When Donald Trump goes on trial in his classified documents case, the court will have to find 12 Florida jurors who can leave their opinion of the former president at the door. That won’t be easy.
Jurors are supposed to assess the case on its merits, not their preconceived notion of the defendant. But with a figure as famous and polarising as Mr Trump, that could prove very difficult, lawyers from the state told the BBC.
To secure a conviction, the jury’s decision must be unanimous. It would only take one juror voting in Mr Trump’s favour for the US government to lose its case.
Both federal prosecutors and Mr Trump’s defence team will use every tool – aggressive questioning, vetoes, legal manoeuvres, and potentially even psychologists – to help them weed out biased jurors. But even the most thorough tactics aren’t fool-proof.
“The added element is people with agendas,” said Rob Mendell, a Florida trial attorney. “You’ve got to be on the lookout for the snakes in the grass.”
A politically polarised jury pool
The Justice Department charges that Mr Trump and an aide illegally took classified documents from the White House, stored them in unsecure places at his personal residence, and obstructed the government’s efforts to retrieve them.
Mr Trump’s team has entered a not guilty plea on his behalf, and he has called the case a political “witch hunt.” He has argued, without evidence, that Democratic President Joe Biden is trying to interfere in his political campaign.
The federal judge overseeing the case has set a tentative trial date of 14 August. Although the start of the trial is expected to be pushed back, it has renewed focus on the challenge of selecting a fair and impartial jury in a place where Mr Trump receives unwavering support from many, but is regarded with contempt by others.
It will be up to 12 residents of the Southern District of Florida, the politically diverse jurisdiction covered by this federal court, to decide which side wins.
Some counties, like Miami-Dade, went decisively for Joe Biden in the 2020 election. But in others, like the Key West region in Monroe County, 53% of voters went for Mr Trump. He also has strong support among Miami’s large and vocal Cuban community.
Lazaro Ecenarro, a Miami native in his 40s who attended Mr Trump’s arraignment on 13 June as a member of the public, dismissed the “fraudulent charges” brought by the “mob created by the Democratic party and the media”.
On the other hand, Jeff Roche, another Miami resident who the BBC spoke to that day, slammed Mr Trump as a “con man and a liar”.
Weeding out the snakes
This is the political climate from which the judge, prosecutors, and defence must select fair jurors during a vital process known as voir dire, the technical term for jury selection.
During jury selection, both sides get to ask questions of potential jurors. They both have the same goal: to seat fair jurors, but also ones who could potentially deliver them a favourable verdict.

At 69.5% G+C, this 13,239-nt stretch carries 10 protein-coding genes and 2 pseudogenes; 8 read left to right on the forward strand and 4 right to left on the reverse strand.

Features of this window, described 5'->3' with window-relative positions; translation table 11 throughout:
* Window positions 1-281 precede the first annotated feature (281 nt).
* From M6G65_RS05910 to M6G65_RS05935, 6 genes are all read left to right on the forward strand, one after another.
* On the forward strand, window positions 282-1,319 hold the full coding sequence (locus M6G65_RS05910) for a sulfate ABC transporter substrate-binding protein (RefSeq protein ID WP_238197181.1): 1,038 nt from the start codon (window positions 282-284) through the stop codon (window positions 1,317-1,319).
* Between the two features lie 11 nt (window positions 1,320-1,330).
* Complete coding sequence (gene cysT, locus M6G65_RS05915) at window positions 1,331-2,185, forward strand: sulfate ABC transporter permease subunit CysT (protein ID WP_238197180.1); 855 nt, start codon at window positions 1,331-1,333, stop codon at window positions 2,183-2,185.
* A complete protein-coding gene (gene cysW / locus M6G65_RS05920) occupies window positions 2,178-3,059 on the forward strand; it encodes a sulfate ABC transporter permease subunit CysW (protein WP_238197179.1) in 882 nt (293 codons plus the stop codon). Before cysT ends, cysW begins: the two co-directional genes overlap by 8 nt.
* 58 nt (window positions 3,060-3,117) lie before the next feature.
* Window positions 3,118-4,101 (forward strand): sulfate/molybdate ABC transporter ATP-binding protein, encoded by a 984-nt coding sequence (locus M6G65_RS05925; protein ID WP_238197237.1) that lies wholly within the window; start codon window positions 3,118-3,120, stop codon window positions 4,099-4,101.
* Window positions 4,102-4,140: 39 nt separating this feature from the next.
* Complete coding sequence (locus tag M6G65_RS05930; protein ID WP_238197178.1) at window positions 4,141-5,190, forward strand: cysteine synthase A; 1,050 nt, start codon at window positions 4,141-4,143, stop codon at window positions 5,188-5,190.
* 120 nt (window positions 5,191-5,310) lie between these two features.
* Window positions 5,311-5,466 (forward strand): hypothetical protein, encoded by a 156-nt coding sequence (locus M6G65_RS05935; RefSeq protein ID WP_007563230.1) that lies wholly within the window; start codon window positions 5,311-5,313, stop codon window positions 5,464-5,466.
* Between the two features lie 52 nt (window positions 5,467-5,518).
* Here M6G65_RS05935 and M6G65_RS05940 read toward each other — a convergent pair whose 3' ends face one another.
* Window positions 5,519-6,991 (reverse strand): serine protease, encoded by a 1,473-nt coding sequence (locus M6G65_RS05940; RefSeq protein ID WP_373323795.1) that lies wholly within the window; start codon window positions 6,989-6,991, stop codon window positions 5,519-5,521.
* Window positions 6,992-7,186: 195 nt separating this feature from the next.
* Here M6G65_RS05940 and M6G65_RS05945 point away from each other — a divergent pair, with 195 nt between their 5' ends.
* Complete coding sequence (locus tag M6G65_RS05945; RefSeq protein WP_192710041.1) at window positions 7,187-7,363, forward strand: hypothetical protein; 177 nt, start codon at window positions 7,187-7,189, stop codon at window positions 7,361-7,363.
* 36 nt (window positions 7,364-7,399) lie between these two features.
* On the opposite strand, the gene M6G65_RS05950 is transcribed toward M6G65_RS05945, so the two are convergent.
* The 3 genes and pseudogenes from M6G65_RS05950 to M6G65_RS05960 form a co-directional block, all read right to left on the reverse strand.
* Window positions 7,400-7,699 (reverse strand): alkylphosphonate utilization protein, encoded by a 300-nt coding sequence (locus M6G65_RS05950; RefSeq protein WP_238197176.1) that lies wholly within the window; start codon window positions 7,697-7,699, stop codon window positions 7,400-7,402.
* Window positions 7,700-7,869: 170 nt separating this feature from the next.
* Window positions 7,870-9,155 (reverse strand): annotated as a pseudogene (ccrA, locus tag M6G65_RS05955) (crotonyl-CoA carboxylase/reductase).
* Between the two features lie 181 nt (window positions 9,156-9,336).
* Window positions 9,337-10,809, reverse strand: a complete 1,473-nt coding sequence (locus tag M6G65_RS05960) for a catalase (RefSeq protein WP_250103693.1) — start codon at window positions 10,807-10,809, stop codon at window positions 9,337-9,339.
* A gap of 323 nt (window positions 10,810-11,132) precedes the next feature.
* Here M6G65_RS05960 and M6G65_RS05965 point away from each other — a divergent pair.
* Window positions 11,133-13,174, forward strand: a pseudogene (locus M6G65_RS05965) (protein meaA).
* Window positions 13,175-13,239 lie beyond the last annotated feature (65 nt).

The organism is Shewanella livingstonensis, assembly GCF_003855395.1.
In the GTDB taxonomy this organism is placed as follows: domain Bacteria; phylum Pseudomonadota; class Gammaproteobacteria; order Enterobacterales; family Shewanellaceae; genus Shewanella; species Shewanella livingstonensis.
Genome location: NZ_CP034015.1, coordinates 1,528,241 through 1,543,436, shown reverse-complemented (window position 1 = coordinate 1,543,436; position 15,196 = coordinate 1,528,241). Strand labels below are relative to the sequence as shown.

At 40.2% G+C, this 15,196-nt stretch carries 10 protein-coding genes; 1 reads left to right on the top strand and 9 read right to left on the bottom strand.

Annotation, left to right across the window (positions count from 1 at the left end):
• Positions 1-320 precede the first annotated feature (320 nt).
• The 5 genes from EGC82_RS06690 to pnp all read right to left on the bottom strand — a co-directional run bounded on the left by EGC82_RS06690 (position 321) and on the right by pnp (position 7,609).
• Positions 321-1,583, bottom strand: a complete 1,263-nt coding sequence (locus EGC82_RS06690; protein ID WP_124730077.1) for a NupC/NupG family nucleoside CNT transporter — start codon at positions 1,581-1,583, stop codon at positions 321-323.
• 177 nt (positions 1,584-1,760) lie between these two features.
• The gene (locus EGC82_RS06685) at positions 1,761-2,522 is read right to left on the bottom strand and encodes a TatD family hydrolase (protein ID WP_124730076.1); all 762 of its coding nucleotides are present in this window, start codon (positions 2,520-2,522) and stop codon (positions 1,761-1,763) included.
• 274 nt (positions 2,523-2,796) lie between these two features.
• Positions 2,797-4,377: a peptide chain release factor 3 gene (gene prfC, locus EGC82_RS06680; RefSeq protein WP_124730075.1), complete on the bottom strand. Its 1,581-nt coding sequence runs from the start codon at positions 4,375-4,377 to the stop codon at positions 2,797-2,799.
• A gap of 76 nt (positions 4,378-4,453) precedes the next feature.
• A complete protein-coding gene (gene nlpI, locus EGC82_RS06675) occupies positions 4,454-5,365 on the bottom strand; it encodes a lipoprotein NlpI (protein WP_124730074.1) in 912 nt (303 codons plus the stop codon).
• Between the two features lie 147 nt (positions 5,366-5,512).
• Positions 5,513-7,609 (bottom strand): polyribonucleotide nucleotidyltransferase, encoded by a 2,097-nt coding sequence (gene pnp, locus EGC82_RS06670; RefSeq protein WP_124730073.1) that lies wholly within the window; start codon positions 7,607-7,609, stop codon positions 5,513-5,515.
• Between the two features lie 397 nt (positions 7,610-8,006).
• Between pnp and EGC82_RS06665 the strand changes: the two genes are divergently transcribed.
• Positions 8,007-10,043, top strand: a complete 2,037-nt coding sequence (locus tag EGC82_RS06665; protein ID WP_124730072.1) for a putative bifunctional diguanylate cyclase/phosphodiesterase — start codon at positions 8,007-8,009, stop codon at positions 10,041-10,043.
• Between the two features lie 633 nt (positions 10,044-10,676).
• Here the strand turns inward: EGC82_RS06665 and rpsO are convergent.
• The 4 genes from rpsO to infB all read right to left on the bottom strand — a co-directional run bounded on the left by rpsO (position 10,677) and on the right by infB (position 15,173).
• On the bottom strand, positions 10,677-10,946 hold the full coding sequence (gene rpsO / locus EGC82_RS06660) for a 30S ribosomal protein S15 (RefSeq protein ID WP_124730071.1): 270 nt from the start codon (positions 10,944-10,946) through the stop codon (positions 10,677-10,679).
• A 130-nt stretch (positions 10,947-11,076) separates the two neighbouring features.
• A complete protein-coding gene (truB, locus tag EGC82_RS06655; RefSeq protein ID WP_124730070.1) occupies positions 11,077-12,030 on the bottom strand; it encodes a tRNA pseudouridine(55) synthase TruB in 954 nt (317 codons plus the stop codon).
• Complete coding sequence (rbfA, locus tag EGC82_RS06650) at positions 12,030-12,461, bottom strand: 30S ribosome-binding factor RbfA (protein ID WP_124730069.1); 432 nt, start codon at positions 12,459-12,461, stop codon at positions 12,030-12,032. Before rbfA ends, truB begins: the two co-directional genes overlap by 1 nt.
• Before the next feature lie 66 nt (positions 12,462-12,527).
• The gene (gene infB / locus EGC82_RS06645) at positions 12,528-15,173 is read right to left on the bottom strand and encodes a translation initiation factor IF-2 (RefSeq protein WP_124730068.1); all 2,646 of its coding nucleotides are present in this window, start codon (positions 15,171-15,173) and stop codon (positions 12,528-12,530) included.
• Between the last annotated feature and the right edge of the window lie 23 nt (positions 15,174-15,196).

“Everyone calls it jury selection,” said Mr Mendell, the trial lawyer. “But really it’s jury exclusion.”
Mr Mendell said if he were representing Mr Trump, he would hire a team of political experts and psychologists to help formulate questions to find the people they might want on the jury.
He would look to identify key groups that polls show are more likely to support the former president, citing Cuban Americans or people with links to law enforcement as two examples.
Prosecutors, too, will be screening potential jurors closely for anyone with perceived support for Mr Trump, the experts said.
But even the most intense questioning could miss Mr Mendell’s aforementioned “snakes in the grass”.
“Someone may not tell the truth during the voir dire selection,” said Dr Tamara Rice Lave, professor at the University of Miami School of Law. Should a person who hid their true political views make it onto the jury, “those jurors poison the other jurors – and they vote to acquit”, she said.
Mr Mendell believes it will be very difficult in Florida to find a panel of jurors that won’t include avid Trump supporters. “People who will not convict him under any circumstances – despite the oath they take and the instructions the judge gives them,” he said.
Judges play a central role in weeding out jurors that may have bias towards either party. In Mr Trump’s case, that work will fall to Florida judge Aileen Cannon, whom the former president himself nominated in 2020.
Minds already made up
With Mr Trump using his social channels to call the trial a “witch hunt” and accuse the government of attempting to “rigg [sic] the 2024 Election”, it’s likely that tensions will be high once the trial kicks into high gear.
Dr Lave noted that Mr Trump’s supporters “literally stormed Congress” on January 6, 2021, and the rhetoric, particularly from the political right, has become increasingly tinged with violence.
“How are people going to feel in this heated environment, with protesters protesting at the courthouse” or spewing right-wing talking points, Dr Lave mused. “I understand how somebody…selected for this type of jury might be worried.”
Meanwhile at Cafe Versailles, a Cuban restaurant in the heart of Miami’s Little Havana neighbourhood, locals seemed ready to back Mr Trump despite the serious charges against him.
“We support Donald Trump because he knows about freedom,” explained Yero Basart, a local independent journalist having lunch at Cafe Versailles the day after Mr Trump stopped by following his court appearance.
“It’s important that the public knows that we Cubans understand the repression, understand the lack of liberty, and understand dictators,” he said.
In line behind him, Suyis Parra, a Venezuelan immigrant now living in Miami, said she could not yet vote or serve on a jury – but she had family members who could.
And, she said, they would all support Donald Trump.
Source : BBC